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Strategic Planning, Civil Wars and Environment between the World Wars

Thu, March 15, 10:30am to 12:00pm, Riverside Convention Center, MR 10

Session Submission Type: Panel

Abstract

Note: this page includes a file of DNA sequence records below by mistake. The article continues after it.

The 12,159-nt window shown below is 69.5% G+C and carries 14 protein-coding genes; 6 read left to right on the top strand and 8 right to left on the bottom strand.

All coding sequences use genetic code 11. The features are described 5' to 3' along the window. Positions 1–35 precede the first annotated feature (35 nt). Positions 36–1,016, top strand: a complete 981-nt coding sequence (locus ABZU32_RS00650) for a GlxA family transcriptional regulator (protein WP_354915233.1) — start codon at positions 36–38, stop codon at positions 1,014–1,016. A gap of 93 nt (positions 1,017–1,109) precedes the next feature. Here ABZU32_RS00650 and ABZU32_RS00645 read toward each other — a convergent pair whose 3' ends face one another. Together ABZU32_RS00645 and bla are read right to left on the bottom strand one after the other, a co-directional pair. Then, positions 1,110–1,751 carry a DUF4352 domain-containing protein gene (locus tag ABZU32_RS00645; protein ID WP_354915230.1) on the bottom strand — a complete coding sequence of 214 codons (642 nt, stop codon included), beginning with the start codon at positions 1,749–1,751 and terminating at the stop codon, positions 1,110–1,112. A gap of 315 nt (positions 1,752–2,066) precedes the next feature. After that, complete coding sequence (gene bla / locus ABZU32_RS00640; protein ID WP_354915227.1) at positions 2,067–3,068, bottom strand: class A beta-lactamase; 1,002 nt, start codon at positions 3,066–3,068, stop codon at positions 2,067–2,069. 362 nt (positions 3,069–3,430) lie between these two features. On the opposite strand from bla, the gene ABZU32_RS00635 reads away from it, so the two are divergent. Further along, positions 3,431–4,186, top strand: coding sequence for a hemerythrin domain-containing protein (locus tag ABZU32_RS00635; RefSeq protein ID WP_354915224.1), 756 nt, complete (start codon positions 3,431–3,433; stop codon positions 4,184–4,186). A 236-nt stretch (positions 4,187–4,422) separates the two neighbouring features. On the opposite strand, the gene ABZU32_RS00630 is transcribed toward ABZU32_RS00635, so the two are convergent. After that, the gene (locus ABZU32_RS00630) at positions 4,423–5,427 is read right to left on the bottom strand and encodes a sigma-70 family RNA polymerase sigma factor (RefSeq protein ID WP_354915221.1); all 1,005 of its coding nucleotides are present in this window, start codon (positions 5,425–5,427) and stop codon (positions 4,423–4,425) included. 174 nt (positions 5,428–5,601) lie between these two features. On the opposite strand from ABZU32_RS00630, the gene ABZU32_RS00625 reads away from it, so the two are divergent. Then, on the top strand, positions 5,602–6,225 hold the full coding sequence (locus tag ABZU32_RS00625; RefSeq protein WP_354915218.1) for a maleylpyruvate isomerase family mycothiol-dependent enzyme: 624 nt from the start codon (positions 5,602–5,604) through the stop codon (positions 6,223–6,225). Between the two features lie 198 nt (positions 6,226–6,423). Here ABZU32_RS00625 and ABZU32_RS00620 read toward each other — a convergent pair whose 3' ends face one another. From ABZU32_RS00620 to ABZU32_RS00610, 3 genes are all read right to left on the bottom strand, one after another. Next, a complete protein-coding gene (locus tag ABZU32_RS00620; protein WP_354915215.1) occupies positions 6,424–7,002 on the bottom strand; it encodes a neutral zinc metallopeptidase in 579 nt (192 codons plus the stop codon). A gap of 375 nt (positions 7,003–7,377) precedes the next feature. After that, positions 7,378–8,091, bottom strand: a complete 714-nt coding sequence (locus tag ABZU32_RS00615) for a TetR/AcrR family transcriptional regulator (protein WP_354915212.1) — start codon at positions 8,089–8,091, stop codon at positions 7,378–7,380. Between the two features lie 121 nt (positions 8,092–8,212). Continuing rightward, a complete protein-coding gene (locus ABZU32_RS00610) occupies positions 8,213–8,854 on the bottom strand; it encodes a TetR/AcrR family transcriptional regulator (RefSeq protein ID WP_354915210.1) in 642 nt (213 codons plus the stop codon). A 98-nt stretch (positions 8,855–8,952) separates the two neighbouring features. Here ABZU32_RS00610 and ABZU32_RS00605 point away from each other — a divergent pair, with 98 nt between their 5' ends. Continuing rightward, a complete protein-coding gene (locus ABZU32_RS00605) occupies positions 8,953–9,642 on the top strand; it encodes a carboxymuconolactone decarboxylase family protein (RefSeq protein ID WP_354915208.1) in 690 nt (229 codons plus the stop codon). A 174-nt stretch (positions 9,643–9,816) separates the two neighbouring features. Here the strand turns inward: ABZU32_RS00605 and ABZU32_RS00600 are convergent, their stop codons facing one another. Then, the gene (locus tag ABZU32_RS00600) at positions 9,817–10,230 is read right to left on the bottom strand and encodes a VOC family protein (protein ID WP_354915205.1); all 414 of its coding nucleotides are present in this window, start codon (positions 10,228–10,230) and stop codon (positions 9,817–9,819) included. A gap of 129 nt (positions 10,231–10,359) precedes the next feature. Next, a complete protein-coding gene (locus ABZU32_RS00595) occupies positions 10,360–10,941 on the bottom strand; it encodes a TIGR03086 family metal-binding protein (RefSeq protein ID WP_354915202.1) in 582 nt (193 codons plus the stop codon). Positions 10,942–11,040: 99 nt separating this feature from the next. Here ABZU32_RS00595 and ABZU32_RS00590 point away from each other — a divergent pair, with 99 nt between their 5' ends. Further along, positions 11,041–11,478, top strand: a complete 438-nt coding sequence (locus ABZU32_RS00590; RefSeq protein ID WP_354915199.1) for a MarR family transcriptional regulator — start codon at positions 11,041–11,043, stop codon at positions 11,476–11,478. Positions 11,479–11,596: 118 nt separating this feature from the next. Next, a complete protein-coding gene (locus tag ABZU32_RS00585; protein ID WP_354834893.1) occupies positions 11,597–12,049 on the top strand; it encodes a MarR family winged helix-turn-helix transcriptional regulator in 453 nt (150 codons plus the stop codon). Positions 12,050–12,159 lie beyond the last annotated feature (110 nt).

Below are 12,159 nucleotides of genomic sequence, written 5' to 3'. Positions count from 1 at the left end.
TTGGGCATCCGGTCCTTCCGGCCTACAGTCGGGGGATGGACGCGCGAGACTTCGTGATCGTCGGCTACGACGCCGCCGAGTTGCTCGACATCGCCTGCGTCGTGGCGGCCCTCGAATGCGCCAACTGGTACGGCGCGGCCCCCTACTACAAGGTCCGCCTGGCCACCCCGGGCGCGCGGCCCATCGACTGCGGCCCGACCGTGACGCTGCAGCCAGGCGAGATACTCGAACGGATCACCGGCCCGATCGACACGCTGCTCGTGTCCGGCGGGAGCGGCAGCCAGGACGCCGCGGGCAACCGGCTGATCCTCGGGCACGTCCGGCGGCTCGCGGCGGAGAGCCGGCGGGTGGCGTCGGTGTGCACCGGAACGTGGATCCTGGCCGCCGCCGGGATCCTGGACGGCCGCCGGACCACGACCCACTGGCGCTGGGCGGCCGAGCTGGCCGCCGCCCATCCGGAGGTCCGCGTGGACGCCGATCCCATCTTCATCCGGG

Major attention has recently been paid to the environmental dimensions and legacies of World Wars I and II. This leads to global consideration of the “interwar” years: the complex environmental dynamics of military operations and strategic planning, and the various local wars that ultimately contributed to a second global conflagration. In the aftermath of the “Great War” both Germany and Japan understood that they were threatened by the worldwide British and American control of critical natural resources. Even in the 1920s both countries planned strategic campaigns to change that. Then, in the Depression years that followed, as war clouds developed again, military rearmament had major environmental consequences. The “civil war” in Spain, in which the opposing Powers were deeply enmeshed, highlights the ominous entanglements between regional and global conflicts. The participants in this panel probe these dimensions of that era, and a tentative map of the middle period of the Twentieth Century’s “Thirty Years War” emerges.

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